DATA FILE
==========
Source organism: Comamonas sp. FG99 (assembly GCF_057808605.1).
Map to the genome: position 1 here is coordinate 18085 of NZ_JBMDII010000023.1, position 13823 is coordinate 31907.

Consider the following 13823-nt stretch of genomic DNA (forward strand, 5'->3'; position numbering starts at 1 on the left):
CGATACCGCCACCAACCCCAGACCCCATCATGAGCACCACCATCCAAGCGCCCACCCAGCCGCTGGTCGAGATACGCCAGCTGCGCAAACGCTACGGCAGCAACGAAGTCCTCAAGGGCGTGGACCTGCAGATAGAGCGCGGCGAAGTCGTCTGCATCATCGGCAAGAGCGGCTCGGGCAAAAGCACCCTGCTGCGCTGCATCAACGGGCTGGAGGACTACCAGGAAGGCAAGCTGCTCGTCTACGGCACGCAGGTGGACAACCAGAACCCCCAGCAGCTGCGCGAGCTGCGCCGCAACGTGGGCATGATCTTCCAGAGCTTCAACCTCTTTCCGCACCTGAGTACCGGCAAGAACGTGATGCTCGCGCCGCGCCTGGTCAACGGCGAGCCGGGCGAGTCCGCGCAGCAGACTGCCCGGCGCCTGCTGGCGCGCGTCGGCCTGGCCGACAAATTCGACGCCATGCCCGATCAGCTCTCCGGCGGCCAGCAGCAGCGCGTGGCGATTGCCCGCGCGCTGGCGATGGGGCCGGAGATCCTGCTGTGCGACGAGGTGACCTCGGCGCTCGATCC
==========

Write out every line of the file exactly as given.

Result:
Source organism: Comamonas sp. FG99 (assembly GCF_057808605.1).
Map to the genome: position 1 here is coordinate 18085 of NZ_JBMDII010000023.1, position 13823 is coordinate 31907.

Consider the following 13823-nt stretch of genomic DNA (forward strand, 5'->3'; position numbering starts at 1 on the left):
CGATACCGCCACCAACCCCAGACCCCATCATGAGCACCACCATCCAAGCGCCCACCCAGCCGCTGGTCGAGATACGCCAGCTGCGCAAACGCTACGGCAGCAACGAAGTCCTCAAGGGCGTGGACCTGCAGATAGAGCGCGGCGAAGTCGTCTGCATCATCGGCAAGAGCGGCTCGGGCAAAAGCACCCTGCTGCGCTGCATCAACGGGCTGGAGGACTACCAGGAAGGCAAGCTGCTCGTCTACGGCACGCAGGTGGACAACCAGAACCCCCAGCAGCTGCGCGAGCTGCGCCGCAACGTGGGCATGATCTTCCAGAGCTTCAACCTCTTTCCGCACCTGAGTACCGGCAAGAACGTGATGCTCGCGCCGCGCCTGGTCAACGGCGAGCCGGGCGAGTCCGCGCAGCAGACTGCCCGGCGCCTGCTGGCGCGCGTCGGCCTGGCCGACAAATTCGACGCCATGCCCGATCAGCTCTCCGGCGGCCAGCAGCAGCGCGTGGCGATTGCCCGCGCGCTGGCGATGGGGCCGGAGATCCTGCTGTGCGACGAGGTGACCTCGGCGCTCGATCC